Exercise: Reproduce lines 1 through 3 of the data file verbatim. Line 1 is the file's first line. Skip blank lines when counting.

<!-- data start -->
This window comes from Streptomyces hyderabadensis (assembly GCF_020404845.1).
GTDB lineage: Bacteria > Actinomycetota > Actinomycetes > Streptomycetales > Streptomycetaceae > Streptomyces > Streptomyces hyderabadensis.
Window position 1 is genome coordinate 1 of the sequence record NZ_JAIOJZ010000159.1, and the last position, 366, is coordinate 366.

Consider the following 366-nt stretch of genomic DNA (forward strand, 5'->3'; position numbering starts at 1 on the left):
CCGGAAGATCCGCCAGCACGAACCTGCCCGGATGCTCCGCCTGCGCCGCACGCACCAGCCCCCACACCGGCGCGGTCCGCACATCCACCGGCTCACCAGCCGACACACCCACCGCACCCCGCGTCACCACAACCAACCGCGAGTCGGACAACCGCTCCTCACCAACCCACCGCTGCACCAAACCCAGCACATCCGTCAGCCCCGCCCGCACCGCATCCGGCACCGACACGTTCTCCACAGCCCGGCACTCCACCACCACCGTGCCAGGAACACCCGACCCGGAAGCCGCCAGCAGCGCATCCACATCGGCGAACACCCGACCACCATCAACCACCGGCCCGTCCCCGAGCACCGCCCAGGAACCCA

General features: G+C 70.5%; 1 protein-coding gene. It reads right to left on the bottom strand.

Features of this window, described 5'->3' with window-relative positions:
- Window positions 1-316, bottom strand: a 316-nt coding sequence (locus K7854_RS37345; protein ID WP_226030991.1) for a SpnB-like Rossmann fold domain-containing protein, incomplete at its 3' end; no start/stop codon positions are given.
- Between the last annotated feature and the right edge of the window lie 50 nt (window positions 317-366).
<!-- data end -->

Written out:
This window comes from Streptomyces hyderabadensis (assembly GCF_020404845.1).
GTDB lineage: Bacteria > Actinomycetota > Actinomycetes > Streptomycetales > Streptomycetaceae > Streptomyces > Streptomyces hyderabadensis.
Window position 1 is genome coordinate 1 of the sequence record NZ_JAIOJZ010000159.1, and the last position, 366, is coordinate 366.